• Context: Flake opposed Trump during his presidential campaign and in his recent book, "The Conscience of a Conservative," Flake sharply criticized Trump and condemned his party for enabling Trump's rise to the presidency.
  • Why it matters: McConnell, who was reportedly livid with the way the president handled the violence in Charlottesville, has been engaged in an ongoing feud with Trump following the president's series of tweets criticizing the Majority Leader's performance. McConnell's latest statement in support of Flake only adds fuel to the fire.
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White House calls it quits on Infrastructure Council

Pablo Martinez Monsivais / AP

The White House called it quits Thursday on a council that was expected to advise President Trump on how to best improve U.S. infrastructure, acknowledging that participation in the council could subject members to intense criticism given the controversy surrounding Trump's handling of the Charlottesville, Virginia attacks, per the WSJ.

  • Why it matters: It's Infrastructure Week. And it suggests the Charlottesville fallout is having larger implications.
  • The announcement: "The President's Advisory Council on Infrastructure, which was still being formed, will not move forward," a White House official said Thursday.
  • Timing: The move comes just one day after Trump abruptly shut down his two key groups of outside business advisers.
  • Bad optics: Canceling an infrastructure council the same week that the White House is supposed to be pushing its infrastructure agenda is only intensifying what has already been a tough week for the administration.

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How magazines are reacting to the Trump-Charlottesville fallout

Many magazines are reacting with covers alluding to Trump's role in the racial tension currently reverberating through America after the white nationalist rally in Charlottesville, Virginia.

Go deeper: Axios' Mike Allen on two nations, divisible, under Trump. And here are some of the most anti-Trump magazine covers from the year, as well as 5 ways to make a winning Trump magazine cover.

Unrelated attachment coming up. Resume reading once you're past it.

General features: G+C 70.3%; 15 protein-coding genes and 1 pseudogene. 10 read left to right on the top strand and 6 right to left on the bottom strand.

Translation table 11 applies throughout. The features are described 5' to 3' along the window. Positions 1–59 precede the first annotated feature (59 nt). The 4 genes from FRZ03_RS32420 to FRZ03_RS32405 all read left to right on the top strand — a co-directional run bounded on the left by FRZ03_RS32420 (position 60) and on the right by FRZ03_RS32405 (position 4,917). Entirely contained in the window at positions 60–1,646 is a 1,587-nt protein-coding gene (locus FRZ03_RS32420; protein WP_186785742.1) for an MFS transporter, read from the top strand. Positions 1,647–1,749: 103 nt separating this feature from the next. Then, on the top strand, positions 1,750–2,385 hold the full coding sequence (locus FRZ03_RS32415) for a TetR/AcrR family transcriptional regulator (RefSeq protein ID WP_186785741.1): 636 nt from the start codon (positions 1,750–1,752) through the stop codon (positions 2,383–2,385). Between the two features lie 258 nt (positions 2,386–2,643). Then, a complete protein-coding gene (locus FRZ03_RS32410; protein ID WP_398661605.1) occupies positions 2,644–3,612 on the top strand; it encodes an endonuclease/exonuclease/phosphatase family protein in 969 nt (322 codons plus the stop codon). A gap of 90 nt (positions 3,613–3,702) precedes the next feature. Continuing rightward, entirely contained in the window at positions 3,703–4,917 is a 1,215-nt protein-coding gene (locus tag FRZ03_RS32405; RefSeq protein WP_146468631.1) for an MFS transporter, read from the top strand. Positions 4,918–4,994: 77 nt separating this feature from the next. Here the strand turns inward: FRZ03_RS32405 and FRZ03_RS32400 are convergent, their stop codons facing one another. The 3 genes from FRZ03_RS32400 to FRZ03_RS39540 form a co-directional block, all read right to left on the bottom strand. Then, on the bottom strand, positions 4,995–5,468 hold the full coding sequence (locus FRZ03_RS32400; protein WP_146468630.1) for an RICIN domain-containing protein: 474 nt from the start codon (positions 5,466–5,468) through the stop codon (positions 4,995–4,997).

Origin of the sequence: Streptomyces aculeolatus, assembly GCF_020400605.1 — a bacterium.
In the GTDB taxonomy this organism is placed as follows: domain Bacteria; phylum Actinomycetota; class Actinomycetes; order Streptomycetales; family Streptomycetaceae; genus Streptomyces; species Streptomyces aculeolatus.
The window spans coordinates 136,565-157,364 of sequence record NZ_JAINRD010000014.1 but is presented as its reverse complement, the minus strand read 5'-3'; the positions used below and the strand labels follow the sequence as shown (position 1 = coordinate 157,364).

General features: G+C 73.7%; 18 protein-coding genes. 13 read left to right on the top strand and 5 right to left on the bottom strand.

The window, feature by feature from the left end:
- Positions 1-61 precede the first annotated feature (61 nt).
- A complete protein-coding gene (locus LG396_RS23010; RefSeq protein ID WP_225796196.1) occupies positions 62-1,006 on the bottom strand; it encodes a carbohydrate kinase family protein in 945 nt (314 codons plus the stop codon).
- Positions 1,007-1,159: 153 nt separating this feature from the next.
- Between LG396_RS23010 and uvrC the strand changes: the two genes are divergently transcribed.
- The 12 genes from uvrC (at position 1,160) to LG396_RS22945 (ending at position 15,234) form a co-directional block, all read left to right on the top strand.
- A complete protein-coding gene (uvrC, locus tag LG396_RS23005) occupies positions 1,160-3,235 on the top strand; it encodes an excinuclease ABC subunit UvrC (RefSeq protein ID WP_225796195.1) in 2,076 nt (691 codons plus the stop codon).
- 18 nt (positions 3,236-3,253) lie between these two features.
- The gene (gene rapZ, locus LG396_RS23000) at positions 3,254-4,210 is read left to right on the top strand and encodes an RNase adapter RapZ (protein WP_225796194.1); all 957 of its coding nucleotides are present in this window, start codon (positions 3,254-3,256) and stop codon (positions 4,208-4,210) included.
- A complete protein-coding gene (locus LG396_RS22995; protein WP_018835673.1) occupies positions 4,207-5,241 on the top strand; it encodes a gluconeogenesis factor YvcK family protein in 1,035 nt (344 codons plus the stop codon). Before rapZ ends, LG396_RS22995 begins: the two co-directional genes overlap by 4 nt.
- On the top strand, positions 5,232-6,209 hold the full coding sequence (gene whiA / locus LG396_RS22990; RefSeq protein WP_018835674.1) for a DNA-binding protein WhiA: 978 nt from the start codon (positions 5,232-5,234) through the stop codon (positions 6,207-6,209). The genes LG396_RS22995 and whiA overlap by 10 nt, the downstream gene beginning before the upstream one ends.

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Sen. Corker calls for "radical changes" at the White House

Erik Schelzig / AP

Sen. Bob Corker, who has been restrained in his criticism of President Trump, let loose while speaking to local media in Tennessee. Per the Chattanooga Times Free Press:

  • "We're at a point where there needs to be radical changes at the White House — it has to happen."
  • "The president has not yet been able to demonstrate the stability, nor some of the competence, that he needs to demonstrate in order for him to be successful."
  • "We should hope that he aspires, that he does some self reflection, and that he does what is necessary to demonstrate stability, to demonstrate competence and demonstrate he understands the character of our nation..."
  • "Helping to inspire divisions because it generates support from your base is not a formula for causing our nation to advance..."
Why it's different: Republican members of Congress have criticized Trump plenty of times before — but rarely in such sweeping, biting terms.
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AT&T reportedly in advanced talks with DOJ for Time Warner deal

Alan Diaz / AP

Justice Department officials are in discussions with AT&T about potential merger conditions, the WSJ reports, a positive sign for its $85 million bid for Time Warner.

Conditions: Despite Trump's early criticism of the tie-up, antitrust experts have anticipated the DoJ would approve the deal — with conditions — since the companies do not directly compete. Still, content providers have raised concerns with the DoJ that the deal will allow AT&T to favor its own programming over others and would consolidate media power. As Bloomberg reported last month, a possible condition would be pledging not to give its own programming an unfair advantage over rivals.

Data: The WSJ also reports that DoJ officials have asked about making AT&T's large amounts of customer data available to competitors at a reasonable price. This data is a major asset as telecom providers try to get a bigger piece of the online advertising market.

Top job still vacant: DoJ's review of the merger has continued despite the fact that the top antitrust enforcer post remains unfilled. Trump's pick for the job, Makan Delrahim, is still waiting on Senate confirmation. His confirmation is not necessary for staff to come to a conclusion on the deal, antitrust experts say.

AT&T has said it expects the deal to close by the end of the year.

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Trump again pushes debunked claim on WWI-era general

President Trump tweeted a fictional claim about WWI-era General John Pershing Thursday afternoon, telling his followers to "study it." This is one of several times Trump has cited the debunked claim about Pershing.

The fictional story he's referring to: Pershing, around the time of the Philippine-American War, killed 49 Muslims with bullets dipped in pigs' blood, and spared the 50th person so that he would take the last bullet to his people and tell them what happened.

Why? Trump has referenced this story repeatedly at rallies both during his campaign and his presidency as a way to give credence to his claim that the U.S. should "go much further" than waterboarding suspected terrorists.

Timing: The tweet came hours after a terrorist attack in Barcelona left at least 13 people dead and more than 50 injured.